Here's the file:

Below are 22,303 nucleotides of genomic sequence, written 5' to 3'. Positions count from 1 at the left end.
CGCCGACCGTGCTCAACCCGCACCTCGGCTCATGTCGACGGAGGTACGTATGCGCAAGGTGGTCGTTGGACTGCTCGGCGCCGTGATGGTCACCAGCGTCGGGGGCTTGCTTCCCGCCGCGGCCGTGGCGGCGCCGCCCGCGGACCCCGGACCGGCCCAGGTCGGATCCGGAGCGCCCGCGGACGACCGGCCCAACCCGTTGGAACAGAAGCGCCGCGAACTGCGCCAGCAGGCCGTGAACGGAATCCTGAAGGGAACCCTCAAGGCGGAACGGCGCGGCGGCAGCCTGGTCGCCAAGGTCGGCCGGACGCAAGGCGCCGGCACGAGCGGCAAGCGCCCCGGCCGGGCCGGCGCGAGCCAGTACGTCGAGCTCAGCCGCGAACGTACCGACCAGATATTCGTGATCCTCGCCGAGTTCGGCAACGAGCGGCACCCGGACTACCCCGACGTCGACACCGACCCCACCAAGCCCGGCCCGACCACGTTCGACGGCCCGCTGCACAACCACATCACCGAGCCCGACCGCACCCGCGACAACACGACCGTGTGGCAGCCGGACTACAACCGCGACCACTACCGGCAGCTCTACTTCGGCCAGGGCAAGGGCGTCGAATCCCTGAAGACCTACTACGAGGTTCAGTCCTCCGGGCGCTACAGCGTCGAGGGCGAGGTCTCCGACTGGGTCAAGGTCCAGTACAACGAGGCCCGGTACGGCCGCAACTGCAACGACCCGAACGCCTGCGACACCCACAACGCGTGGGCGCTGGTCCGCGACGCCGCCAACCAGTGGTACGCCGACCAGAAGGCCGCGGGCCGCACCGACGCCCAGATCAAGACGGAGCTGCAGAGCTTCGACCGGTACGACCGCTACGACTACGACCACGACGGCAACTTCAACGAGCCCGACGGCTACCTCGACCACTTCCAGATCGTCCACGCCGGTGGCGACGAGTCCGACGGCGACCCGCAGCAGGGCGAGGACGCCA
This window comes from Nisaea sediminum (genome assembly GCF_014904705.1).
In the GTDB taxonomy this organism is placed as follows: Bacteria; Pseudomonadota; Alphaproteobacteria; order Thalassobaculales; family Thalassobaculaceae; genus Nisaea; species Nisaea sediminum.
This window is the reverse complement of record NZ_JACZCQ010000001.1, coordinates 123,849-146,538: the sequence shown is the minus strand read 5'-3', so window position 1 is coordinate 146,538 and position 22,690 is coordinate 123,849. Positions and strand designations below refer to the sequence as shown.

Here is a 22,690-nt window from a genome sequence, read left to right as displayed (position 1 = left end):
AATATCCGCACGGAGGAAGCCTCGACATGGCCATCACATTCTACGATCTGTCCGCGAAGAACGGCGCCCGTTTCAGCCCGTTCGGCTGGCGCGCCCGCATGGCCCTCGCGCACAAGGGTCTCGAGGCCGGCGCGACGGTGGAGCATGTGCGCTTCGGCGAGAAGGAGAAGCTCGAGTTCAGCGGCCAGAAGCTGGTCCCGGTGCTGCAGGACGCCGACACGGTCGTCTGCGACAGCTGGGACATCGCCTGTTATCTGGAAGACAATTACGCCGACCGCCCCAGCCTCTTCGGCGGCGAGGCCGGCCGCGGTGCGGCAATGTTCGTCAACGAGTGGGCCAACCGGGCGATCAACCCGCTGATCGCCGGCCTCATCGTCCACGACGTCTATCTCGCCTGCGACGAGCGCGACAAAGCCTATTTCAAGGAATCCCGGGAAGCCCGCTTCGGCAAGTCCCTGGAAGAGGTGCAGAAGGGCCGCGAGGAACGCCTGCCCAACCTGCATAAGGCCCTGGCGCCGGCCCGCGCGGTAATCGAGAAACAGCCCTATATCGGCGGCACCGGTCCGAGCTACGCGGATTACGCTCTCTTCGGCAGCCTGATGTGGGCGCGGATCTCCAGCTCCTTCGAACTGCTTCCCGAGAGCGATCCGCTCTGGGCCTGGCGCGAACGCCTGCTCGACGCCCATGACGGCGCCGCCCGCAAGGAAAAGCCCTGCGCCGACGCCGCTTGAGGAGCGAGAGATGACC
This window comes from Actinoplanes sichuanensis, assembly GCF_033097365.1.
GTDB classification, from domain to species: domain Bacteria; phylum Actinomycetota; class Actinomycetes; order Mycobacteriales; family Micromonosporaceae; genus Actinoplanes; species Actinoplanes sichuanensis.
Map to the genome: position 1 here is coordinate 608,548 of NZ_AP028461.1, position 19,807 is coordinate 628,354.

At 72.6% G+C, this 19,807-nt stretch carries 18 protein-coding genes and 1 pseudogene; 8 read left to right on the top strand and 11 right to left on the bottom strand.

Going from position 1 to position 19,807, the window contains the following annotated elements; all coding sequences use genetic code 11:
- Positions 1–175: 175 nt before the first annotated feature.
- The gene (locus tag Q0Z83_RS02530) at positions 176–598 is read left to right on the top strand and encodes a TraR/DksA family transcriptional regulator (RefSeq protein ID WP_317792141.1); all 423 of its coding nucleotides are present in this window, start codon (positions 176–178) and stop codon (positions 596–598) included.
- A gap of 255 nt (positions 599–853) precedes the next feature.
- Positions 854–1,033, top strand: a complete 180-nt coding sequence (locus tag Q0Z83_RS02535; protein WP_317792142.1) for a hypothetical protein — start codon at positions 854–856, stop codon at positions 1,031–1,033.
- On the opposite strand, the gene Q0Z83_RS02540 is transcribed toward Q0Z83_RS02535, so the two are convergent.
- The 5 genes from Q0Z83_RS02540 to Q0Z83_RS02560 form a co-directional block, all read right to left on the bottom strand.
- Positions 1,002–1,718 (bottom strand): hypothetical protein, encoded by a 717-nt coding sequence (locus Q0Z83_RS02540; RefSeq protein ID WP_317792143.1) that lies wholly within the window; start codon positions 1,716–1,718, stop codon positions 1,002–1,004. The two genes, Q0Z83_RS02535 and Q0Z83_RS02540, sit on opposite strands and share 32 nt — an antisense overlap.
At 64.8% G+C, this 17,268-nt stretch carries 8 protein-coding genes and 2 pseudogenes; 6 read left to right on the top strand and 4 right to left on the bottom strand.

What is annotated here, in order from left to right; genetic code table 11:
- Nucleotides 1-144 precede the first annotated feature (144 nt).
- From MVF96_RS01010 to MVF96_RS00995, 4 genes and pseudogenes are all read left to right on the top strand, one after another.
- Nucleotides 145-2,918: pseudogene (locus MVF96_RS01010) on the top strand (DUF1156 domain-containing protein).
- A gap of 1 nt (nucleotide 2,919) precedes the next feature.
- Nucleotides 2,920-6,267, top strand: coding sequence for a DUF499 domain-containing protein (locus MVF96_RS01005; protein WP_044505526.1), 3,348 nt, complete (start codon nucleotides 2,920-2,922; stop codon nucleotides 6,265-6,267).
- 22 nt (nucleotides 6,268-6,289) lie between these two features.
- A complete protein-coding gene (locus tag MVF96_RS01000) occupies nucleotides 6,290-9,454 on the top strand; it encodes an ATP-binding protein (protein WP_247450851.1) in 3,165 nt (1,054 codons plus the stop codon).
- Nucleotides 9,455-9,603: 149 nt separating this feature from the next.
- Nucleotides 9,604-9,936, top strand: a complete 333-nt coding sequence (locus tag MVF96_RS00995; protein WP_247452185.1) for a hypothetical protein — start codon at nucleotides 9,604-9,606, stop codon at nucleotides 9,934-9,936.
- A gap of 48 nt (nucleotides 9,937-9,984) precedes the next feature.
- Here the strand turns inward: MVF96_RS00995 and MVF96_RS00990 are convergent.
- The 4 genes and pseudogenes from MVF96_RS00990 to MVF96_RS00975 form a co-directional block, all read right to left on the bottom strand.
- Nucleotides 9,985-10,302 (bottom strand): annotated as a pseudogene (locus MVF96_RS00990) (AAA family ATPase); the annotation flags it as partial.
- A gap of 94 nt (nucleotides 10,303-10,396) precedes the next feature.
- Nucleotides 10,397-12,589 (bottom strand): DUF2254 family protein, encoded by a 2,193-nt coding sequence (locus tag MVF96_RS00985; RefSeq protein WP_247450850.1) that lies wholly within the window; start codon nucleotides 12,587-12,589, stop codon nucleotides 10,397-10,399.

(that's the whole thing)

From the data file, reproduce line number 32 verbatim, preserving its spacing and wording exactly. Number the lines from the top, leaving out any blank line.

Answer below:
- Here the strand turns inward: MVF96_RS00995 and MVF96_RS00990 are convergent.